Chrysler CEO Sergio Marchionne has confirmed that there will be a new version of the recently discontinued Ram Dakota, though it seems the next-generation truck will have little in common with its forebears.
While the old Dakota boasted a traditional body-on-frame, rear-wheel-drive layout, Marchionne said that there is a "better than 50 percent chance" that the new pickup will feature a unibody setup. Previous rumors have held that the Dakota will utilize the same architecture that underpins Chrysler's minivan products, but Marchionne didn't comment on what platform the truck might use.
The Chrysler CEO did state that the Dakota will likely get a diesel option. The Jeep Grand Cherokee is set to get a diesel powerplant (likely a 3.0-liter turbodiesel V6 with around 224 hp and 406 lb-ft of torque) in the U.S. next year, so spreading the cost of the engine over several trucks would be to the company's advantage. Between the oil-burning mill and the lightweight (for a pickup) unibody construction, the new Dakota could be one of the most fuel-efficient pickups on the market.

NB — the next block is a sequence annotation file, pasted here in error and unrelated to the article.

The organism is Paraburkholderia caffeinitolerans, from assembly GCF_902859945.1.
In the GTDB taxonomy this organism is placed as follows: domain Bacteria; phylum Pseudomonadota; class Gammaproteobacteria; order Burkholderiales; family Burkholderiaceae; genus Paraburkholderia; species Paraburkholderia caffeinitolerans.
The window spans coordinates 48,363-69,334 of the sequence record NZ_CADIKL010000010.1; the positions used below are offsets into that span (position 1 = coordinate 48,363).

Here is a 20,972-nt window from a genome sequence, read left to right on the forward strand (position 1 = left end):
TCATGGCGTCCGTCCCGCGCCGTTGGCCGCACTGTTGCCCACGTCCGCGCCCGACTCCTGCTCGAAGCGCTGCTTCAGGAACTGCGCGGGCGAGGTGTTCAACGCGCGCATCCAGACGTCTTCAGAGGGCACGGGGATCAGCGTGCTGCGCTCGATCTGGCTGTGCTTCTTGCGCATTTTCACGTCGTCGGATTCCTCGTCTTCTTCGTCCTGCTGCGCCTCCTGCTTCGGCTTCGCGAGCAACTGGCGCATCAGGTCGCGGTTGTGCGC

Marchionne also said that the diesel is likely to make its way from the Jeep Grand Cherokee to the mechanically-related Dodge Durango.
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